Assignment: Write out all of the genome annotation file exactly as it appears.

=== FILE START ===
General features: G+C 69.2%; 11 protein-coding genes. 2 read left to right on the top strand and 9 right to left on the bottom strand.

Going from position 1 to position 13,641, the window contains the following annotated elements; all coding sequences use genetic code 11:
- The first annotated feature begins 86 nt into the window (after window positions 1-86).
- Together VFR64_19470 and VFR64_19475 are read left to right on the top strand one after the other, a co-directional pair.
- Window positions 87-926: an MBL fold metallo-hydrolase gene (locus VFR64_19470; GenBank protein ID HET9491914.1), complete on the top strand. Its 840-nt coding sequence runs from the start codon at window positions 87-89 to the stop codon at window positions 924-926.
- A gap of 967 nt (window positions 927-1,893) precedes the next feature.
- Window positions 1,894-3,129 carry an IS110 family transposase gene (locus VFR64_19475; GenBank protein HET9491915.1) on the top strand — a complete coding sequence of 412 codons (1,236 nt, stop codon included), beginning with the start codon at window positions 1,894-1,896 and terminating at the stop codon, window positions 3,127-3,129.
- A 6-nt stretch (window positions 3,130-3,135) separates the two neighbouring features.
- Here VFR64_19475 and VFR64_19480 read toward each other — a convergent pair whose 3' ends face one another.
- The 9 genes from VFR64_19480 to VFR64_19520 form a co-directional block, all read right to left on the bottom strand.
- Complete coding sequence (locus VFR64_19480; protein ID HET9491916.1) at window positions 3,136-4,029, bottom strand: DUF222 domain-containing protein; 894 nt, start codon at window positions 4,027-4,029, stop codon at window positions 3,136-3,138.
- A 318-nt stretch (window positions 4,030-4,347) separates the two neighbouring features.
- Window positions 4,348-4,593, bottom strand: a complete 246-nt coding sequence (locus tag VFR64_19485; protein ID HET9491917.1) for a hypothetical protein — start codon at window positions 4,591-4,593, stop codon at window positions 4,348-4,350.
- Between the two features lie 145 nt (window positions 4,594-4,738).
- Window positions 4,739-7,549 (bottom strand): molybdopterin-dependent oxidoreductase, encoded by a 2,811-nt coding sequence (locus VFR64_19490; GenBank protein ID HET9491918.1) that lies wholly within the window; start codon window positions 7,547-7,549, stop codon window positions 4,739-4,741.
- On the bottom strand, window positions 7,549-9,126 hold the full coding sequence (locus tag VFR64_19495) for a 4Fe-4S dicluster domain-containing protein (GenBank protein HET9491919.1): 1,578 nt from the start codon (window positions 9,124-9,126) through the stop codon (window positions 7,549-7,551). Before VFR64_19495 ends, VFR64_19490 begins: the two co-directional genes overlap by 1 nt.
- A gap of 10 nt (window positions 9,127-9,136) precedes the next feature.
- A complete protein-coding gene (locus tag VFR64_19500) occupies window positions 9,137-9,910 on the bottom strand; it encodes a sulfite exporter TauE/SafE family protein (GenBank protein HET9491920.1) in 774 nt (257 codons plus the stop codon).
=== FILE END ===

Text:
General features: G+C 69.2%; 11 protein-coding genes. 2 read left to right on the top strand and 9 right to left on the bottom strand.

Going from position 1 to position 13,641, the window contains the following annotated elements; all coding sequences use genetic code 11:
- The first annotated feature begins 86 nt into the window (after window positions 1-86).
- Together VFR64_19470 and VFR64_19475 are read left to right on the top strand one after the other, a co-directional pair.
- Window positions 87-926: an MBL fold metallo-hydrolase gene (locus VFR64_19470; GenBank protein ID HET9491914.1), complete on the top strand. Its 840-nt coding sequence runs from the start codon at window positions 87-89 to the stop codon at window positions 924-926.
- A gap of 967 nt (window positions 927-1,893) precedes the next feature.
- Window positions 1,894-3,129 carry an IS110 family transposase gene (locus VFR64_19475; GenBank protein HET9491915.1) on the top strand — a complete coding sequence of 412 codons (1,236 nt, stop codon included), beginning with the start codon at window positions 1,894-1,896 and terminating at the stop codon, window positions 3,127-3,129.
- A 6-nt stretch (window positions 3,130-3,135) separates the two neighbouring features.
- Here VFR64_19475 and VFR64_19480 read toward each other — a convergent pair whose 3' ends face one another.
- The 9 genes from VFR64_19480 to VFR64_19520 form a co-directional block, all read right to left on the bottom strand.
- Complete coding sequence (locus VFR64_19480; protein ID HET9491916.1) at window positions 3,136-4,029, bottom strand: DUF222 domain-containing protein; 894 nt, start codon at window positions 4,027-4,029, stop codon at window positions 3,136-3,138.
- A 318-nt stretch (window positions 4,030-4,347) separates the two neighbouring features.
- Window positions 4,348-4,593, bottom strand: a complete 246-nt coding sequence (locus tag VFR64_19485; protein ID HET9491917.1) for a hypothetical protein — start codon at window positions 4,591-4,593, stop codon at window positions 4,348-4,350.
- Between the two features lie 145 nt (window positions 4,594-4,738).
- Window positions 4,739-7,549 (bottom strand): molybdopterin-dependent oxidoreductase, encoded by a 2,811-nt coding sequence (locus VFR64_19490; GenBank protein ID HET9491918.1) that lies wholly within the window; start codon window positions 7,547-7,549, stop codon window positions 4,739-4,741.
- On the bottom strand, window positions 7,549-9,126 hold the full coding sequence (locus tag VFR64_19495) for a 4Fe-4S dicluster domain-containing protein (GenBank protein HET9491919.1): 1,578 nt from the start codon (window positions 9,124-9,126) through the stop codon (window positions 7,549-7,551). Before VFR64_19495 ends, VFR64_19490 begins: the two co-directional genes overlap by 1 nt.
- A gap of 10 nt (window positions 9,127-9,136) precedes the next feature.
- A complete protein-coding gene (locus tag VFR64_19500) occupies window positions 9,137-9,910 on the bottom strand; it encodes a sulfite exporter TauE/SafE family protein (GenBank protein HET9491920.1) in 774 nt (257 codons plus the stop codon).